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Record Review 

For the better part of the '80s and '90s, Michael Gira was one of two principle personas (Jarboe was the other) behind the Swans, the New York/Atlanta noise ensemble that spent its lifespan mining the awful depths of human cruelty.

He hasn't strayed too far from that path with Angels of Light. The group's fifth record is a brutal, unyielding exercise in terror and dread. Angels of Light actually do what all of those ridiculous post-grunge bands talk about doing -- namely, they punish you with sound. "All Souls' Rising" is constructed around a single merciless chord pattern that snarls and stomps for a full six minutes as Gira howls and grunts and stalks the edges of the song like a serial killer. It's like The Birthday Party, but darker. Even the ostensibly relaxed "Kosinski" builds to a fever pitch.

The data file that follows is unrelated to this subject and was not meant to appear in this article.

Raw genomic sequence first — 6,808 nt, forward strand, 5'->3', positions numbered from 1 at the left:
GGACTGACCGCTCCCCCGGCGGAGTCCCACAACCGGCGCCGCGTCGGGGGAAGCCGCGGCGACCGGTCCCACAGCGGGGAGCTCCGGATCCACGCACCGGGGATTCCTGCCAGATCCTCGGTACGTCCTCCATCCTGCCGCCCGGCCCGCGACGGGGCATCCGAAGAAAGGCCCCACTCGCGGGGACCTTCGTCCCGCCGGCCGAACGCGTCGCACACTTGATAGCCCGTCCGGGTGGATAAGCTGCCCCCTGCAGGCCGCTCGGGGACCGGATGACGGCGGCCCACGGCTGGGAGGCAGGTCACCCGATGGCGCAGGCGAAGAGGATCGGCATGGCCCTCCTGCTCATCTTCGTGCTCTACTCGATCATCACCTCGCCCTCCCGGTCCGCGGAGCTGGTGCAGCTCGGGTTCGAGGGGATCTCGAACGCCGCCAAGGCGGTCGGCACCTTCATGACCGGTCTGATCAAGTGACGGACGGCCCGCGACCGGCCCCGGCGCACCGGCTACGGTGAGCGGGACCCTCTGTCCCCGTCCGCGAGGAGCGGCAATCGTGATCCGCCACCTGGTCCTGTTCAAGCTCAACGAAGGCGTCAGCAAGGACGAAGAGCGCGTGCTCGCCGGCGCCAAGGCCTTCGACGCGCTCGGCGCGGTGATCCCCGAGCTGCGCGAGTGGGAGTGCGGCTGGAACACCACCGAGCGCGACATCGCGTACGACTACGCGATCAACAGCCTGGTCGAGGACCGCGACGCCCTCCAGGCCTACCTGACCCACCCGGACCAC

The thing that makes the Angels' songs so dense is the fact that they are all verse. Gira is an expert in stretching a single musical idea to its breaking point, grinding out the same series of notes until he's walloped every last possibility out of them. Instead of ushering in a chorus, Gira simply adds more instruments, throwing in whistles and banjos and an accordion -- all of them running the same circular track. Imagine the needle getting stuck on an old vinyl LP -- but instead of getting up and freeing it, you let it play for several minutes. You begin to notice nuances in the sound -- the rhythm shifts, different instruments emerge, and the melody becomes disconcertingly amorphous.

Gira accomplishes all of this; Everything is Good Here is riveting from start to finish. But if you think you're getting off easy, forget it.


Angels of Light play The Earl Tues., April 22.

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